Departed (The) [Blu-ray]
Blu-ray ALL - Australia - Warner Home Video
Review written by and copyright: David Cormack & Noor Razzak (30th September 2008).
The Film

It's easy to see why people were falling over themselves to compliment Martin Scorsese's "The Departed", it's got all the trademarks of a great Scorsese film: gangsters, wrong side of the tracks, head to head battle of wills, minds and bodies, death, guns, drama, action, excitement; but for some reason it just doesn't quite scale the heights of say "Goodfellas" (1990), or "Raging Bull" (1980) or even "The King of Comedy" (1983).

The film is set in Boston and details the child to policeman rise of Matt Damon's Colin and Leonardo Di Caprio's Billy. The earlier a rat for Jack Nicholson's Costello's gang and the latter a good egg from a rotten family acting as a rat for the police in Costello's gang. Sound confusing? It's not. The film is supposed to be about the cat and mouse that goes on between Billy and Colin as they both try to find out who the rat is but this plot is complicated by the 'outer' characters within the film. I use the term outer hesitantly, as characters being played by Martin Sheen, Jack Nicholson and Alec Baldwin can hardly be called outer, but that presented a problem to me as a viewer. How can I focus on the main story when there are so many dangling threads in front of me? Bizarrely, might I add, the star for me was Mark Wahlberg, he's come a long way since those CK advertisements and his character had the best lines and the best presence of them all.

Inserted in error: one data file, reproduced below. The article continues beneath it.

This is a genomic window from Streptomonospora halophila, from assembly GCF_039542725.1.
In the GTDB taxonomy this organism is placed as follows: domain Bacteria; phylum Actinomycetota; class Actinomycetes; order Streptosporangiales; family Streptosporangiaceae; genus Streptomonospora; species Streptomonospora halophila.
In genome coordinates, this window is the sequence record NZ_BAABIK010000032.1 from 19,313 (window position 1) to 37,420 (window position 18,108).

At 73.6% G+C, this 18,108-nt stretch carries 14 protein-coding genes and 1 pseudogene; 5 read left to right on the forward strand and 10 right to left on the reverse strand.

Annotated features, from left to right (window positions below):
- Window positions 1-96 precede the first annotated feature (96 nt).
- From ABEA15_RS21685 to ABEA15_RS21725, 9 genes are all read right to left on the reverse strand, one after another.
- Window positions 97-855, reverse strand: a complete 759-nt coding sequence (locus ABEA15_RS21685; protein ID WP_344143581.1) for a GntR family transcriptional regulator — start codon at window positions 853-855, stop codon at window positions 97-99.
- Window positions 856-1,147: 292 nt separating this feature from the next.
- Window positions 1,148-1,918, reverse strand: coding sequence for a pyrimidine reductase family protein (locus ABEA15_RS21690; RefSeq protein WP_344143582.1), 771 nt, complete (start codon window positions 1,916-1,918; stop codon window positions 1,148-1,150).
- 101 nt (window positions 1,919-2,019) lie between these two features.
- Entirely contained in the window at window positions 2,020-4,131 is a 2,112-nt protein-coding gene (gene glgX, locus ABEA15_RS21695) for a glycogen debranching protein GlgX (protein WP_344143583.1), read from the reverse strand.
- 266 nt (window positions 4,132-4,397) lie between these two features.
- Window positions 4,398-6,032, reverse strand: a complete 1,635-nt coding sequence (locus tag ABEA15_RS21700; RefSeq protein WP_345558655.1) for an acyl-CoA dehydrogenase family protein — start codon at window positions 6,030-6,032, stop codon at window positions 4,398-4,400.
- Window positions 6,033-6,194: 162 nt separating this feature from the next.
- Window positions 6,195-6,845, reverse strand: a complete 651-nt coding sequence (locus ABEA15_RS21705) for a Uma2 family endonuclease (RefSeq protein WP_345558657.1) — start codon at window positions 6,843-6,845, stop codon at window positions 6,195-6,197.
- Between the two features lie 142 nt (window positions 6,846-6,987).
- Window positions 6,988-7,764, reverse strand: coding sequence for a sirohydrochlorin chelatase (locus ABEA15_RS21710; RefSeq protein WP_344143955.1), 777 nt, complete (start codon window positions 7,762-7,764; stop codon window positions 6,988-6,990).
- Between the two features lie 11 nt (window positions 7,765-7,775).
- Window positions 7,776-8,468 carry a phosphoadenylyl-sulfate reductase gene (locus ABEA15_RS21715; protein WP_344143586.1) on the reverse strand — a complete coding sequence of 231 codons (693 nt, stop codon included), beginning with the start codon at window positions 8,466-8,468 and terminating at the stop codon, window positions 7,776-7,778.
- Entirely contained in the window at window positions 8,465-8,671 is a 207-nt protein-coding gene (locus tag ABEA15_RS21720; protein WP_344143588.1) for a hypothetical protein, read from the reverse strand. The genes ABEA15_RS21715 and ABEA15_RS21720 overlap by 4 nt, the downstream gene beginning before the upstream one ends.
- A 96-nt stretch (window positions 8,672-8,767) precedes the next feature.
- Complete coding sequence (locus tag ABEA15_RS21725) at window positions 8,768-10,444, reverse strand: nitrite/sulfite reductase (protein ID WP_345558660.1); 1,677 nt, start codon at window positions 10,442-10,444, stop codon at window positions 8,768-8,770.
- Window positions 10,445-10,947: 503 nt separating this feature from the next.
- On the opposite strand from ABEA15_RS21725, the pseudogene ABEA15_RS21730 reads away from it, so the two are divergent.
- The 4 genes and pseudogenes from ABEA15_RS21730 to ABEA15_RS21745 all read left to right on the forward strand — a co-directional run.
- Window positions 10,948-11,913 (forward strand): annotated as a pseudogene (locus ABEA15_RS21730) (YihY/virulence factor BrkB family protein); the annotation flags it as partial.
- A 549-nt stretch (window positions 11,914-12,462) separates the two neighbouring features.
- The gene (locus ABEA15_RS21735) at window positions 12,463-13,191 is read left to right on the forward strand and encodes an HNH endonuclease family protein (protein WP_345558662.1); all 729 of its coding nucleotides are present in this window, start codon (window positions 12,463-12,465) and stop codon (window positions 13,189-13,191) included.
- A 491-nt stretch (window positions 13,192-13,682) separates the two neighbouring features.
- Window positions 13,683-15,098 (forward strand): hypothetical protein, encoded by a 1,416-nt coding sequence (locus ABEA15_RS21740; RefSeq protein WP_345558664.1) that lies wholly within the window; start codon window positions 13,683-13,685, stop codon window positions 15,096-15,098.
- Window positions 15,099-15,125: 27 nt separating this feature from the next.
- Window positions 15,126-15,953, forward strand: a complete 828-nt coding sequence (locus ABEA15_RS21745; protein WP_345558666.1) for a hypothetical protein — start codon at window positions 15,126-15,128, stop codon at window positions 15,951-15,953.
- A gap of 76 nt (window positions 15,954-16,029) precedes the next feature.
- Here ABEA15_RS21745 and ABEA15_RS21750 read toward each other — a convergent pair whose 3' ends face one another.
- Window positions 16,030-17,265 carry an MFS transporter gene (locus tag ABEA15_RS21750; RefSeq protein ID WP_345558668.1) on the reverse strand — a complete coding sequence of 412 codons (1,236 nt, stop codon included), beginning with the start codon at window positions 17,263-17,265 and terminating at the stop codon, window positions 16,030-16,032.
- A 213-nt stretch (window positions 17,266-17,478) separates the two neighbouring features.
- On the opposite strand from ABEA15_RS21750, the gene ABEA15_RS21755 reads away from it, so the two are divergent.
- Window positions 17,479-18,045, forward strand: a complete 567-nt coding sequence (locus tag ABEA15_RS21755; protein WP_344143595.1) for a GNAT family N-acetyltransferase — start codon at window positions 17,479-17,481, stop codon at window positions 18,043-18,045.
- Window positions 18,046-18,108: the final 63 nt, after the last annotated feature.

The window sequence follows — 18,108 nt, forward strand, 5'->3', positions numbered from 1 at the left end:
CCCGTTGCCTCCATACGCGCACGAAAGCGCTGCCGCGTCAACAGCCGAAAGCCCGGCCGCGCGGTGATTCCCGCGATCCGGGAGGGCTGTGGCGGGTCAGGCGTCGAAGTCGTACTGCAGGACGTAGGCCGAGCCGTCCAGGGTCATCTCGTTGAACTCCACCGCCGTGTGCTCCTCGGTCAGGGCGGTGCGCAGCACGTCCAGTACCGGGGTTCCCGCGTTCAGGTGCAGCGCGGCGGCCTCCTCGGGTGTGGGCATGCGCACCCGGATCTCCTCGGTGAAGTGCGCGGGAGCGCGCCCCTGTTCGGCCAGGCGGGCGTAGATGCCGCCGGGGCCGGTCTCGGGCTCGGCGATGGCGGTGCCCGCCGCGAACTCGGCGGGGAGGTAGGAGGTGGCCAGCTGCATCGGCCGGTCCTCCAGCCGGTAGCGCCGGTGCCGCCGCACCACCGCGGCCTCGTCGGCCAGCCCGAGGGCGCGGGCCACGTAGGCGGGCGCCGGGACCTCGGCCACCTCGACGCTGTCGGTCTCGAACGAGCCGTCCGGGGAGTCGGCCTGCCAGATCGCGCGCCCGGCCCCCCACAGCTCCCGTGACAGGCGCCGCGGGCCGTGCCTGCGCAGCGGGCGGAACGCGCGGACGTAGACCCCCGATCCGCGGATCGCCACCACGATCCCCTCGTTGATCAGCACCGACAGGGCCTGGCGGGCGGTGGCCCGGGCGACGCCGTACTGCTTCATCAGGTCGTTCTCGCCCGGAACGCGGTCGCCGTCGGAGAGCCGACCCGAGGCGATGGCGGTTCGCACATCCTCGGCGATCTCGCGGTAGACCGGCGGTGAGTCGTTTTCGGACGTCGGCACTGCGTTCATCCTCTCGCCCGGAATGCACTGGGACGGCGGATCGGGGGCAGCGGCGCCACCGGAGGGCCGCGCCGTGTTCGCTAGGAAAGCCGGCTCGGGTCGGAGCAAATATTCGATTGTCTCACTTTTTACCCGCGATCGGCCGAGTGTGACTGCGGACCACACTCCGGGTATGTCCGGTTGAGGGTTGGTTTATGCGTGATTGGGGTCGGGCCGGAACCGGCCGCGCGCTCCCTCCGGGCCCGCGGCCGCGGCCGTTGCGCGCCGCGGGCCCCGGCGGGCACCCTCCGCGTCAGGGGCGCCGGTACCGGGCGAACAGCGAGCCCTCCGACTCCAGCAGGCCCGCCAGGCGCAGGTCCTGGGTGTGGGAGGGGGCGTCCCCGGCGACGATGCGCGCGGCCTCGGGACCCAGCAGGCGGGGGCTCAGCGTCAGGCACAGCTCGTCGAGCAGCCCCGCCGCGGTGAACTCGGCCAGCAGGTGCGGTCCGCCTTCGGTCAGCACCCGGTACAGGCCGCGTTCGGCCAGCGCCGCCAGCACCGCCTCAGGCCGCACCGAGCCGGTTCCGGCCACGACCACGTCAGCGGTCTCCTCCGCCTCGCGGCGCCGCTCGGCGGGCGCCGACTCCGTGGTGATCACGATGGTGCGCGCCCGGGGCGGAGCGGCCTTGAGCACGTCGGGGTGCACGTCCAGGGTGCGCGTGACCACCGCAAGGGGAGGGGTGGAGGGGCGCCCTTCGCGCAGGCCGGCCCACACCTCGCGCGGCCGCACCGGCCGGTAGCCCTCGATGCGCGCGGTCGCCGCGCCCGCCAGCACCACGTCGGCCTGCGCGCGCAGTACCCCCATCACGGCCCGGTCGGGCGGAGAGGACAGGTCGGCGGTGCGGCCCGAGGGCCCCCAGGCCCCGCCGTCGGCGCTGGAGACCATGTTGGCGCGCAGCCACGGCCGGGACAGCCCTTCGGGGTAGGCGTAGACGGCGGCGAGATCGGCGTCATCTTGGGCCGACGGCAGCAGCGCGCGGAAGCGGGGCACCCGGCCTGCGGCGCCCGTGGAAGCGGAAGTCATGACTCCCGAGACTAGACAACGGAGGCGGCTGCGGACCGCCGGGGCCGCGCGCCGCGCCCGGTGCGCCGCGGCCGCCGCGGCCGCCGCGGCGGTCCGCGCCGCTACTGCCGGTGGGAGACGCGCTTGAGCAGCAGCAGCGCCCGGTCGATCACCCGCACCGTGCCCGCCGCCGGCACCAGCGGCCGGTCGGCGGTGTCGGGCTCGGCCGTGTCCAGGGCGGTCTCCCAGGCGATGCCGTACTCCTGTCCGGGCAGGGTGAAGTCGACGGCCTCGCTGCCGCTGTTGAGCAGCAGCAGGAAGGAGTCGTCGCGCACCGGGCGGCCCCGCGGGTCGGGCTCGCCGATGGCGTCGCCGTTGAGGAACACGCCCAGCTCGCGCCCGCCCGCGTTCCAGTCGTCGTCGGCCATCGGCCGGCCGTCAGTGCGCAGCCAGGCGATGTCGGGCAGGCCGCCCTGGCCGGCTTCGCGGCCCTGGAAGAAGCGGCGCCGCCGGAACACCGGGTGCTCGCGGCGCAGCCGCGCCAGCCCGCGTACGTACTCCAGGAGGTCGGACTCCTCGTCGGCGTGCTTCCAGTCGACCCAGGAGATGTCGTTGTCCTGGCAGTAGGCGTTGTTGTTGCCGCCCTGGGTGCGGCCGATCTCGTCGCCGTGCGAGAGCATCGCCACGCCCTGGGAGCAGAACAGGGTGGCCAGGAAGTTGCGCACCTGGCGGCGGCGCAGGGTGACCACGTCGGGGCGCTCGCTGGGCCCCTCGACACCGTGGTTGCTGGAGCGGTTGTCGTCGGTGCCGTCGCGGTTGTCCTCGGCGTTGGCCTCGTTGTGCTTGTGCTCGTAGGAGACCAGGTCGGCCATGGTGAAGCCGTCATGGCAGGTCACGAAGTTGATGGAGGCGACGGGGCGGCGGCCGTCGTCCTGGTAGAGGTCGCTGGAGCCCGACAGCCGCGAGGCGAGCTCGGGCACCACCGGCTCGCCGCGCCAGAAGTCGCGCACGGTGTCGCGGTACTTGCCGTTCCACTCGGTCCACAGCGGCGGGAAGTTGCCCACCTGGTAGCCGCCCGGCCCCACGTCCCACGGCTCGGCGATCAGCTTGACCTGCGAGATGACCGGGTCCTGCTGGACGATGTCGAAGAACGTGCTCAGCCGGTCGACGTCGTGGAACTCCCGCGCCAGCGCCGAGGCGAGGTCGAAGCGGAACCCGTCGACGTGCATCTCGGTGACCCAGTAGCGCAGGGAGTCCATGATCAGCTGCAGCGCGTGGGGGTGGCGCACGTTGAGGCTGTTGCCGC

The film (as in all Scorsese films) does not lack for pacing but despite this, the 2 hours it takes to sit through does seem to drag in places. We see Damon on the phone to Nicholson, we see Di Caprio on the phone to Sheen, we see phones here, phones there, phones EVERYwhere. The phone deserved an Oscar Nomination just for screen time.